Did I Break a Toe?

When you stub your toe, it’s hard to say what comes first -- the pain or the swearing. And if you break your toe, you won’t believe how much such a small bone can hurt.

The good news is that a broken toe doesn’t usually need much medical care. In fact, it can be tough to tell whether you broke it or just hurt it badly, and the treatment’s often the same.

Each of your toes has three bones, except for the big toe, which has two. When you break your toe, you break one of these bones. It often happens when you stub it really hard or drop something on it.

What Are the Symptoms?

When you break a toe, you’ll likely have:

  • Pain and tenderness in your toe
  • Pain when you walk or put weight on your foot
  • Redness or bruising
  • Stiffness
  • Swelling

Most of the time, your toe will heal in about 4 to 6 weeks. But, it could take as long as 8 weeks for more serious breaks.

When Should I Call a Doctor?

If you think you broke your toe, it’s best to have your doctor look at it. Even though you can often treat it yourself, a broken toe can sometimes lead to more serious problems, like infection, arthritis, or long-term foot pain.

Call your doctor if you have one these more serious breaks, which do require treatment:

  • Big toe injury
  • Broken bone sticking out of your skin or causing an open wound (can lead to an infection in your bone)
  • Toe is bent or crooked

For a less serious break, even if you put it off at first, call your doctor if you have:

  • An illness that impacts the nerves or blood flow in your feet, like diabetes
  • Fever or chills
  • Intense pain under your toenail (possibly a blood buildup under the nail)
  • Numbness, tingling, or coldness in your toe
  • Pain that gets worse or doesn’t get better with over-the-counter pain medicine
  • Blue or gray skin on your toe
  • Swelling, bruising, or redness that doesn’t improve after a few days

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How Is It Diagnosed?

First, your doctor will ask you what happened and what symptoms you’re having. He’ll check for tenderness and broken skin around your toe. He’ll also test your nerves and blood flow. Then, if your doctor thinks it’s a break, you’ll likely get an X-ray.

Treatment

Treatment depends on where and how bad the break is. In most cases you’ll be sent home with directions for self-care. You may also get a prescription for pain medicine.

It helps you heal if you can keep your toe from bending too much. Your doctor might suggest buddy taping. That’s where you tape your broken toe to the toe next to it. First, you first put cotton or gauze between your toes so the skin doesn’t rub and get raw. Then, you wrap them with medical tape.

You doctor may also give you a stiff-bottomed shoe with a cloth top. This keeps your toe from bending too much and allows room for swelling.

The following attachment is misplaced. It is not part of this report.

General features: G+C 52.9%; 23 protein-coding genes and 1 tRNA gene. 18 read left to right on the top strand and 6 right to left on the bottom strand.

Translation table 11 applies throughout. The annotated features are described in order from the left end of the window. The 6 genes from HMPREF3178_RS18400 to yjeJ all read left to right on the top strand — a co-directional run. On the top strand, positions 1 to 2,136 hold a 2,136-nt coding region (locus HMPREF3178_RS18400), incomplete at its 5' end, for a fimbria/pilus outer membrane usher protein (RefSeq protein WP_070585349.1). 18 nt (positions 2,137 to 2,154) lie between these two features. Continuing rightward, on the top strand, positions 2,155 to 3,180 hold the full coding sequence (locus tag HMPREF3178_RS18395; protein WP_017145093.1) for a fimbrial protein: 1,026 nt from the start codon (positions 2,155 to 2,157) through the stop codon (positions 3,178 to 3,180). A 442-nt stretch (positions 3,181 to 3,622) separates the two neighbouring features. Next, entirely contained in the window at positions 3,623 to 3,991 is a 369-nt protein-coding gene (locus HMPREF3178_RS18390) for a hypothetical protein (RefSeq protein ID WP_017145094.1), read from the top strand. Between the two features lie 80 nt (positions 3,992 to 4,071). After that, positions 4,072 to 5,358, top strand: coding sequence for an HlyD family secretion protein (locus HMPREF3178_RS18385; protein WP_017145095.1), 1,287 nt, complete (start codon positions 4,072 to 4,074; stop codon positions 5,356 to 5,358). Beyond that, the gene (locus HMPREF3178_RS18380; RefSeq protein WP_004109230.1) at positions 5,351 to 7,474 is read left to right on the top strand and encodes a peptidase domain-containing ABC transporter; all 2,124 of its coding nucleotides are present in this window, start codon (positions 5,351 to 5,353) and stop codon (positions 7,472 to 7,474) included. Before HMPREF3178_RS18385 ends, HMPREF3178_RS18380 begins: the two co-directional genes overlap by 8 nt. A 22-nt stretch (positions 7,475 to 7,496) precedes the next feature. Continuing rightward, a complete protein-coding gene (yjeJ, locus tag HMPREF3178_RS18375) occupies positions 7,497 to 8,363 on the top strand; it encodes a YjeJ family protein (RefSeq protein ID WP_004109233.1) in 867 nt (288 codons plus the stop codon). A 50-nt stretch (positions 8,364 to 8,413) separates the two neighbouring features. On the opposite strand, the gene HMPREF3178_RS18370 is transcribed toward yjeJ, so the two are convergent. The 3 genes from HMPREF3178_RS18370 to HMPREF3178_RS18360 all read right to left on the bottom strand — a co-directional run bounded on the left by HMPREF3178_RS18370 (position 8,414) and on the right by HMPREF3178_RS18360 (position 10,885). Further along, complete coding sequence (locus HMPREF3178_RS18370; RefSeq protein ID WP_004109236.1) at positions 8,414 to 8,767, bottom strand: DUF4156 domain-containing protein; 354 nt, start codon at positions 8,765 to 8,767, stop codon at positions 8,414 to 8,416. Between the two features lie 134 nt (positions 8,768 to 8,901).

More Severe Breaks

If you broke your toe all the way through and the bone moved, your doctor may need to set it back in place. First, you’ll get an injection to numb your toe. Then your doctor moves the bones back together with his hands. There’s no surgery involved. You may get a cast if the bone pieces don’t stay in place.

If you have a wound, you may also get antibiotics and a tetanus shot.

If you have blood trapped under your toenail, your doctor will try to drain it, but may have to remove the nail completely.

For very severe breaks, you may need surgery to put in pins or screws that hold the bones in place.

Self-Care Tips

For the first few days or weeks after you break your toe, you can:

  • Keep your foot raised while sitting or lying down (above your heart is best) to keep the swelling and pain down.
  • Put ice on your toe for 20 minutes every hour while you’re awake. That’s for the first 24 hours. After that, you can ice it 2 or 3 times a day. Don’t put ice right on your skin. Wrap it in a towel instead.
  • Rest. Ease up on activity that causes pain.
  • Take pain medicine with ibuprofen, acetaminophen, or naproxen, if you need it.
  • Wear shoes with stiff soles.

As you heal, it’s best to avoid high heels or any shoes that squeeze your toes.

When you can wear shoes and walk without pain, you can ease back into your normal activities. You can expect some stiffness or soreness when you first get going again, but that will fade as you get back to normal.

WebMD Medical Reference Reviewed by Sabrina Felson, MD on December 27, 2016

Sources

SOURCES:

Ortho Info: “Toe and Forefoot Fractures.”

National Health Service (U.K.): “Broken Toe.”

Mayo Clinic: “Broken Toe.”

Mount Sinai: “Broken Toe -- Self-Care.”

American Orthopaedic Foot and Ankle Society: “Toe and Forefoot Fractures.”

American College of Foot and Ankle Surgeons: “Toe and Metatarsal Fractures (Broken Toes).”

University of North Carolina Wilmington: “Instruction Sheet -- Broken Toe.”

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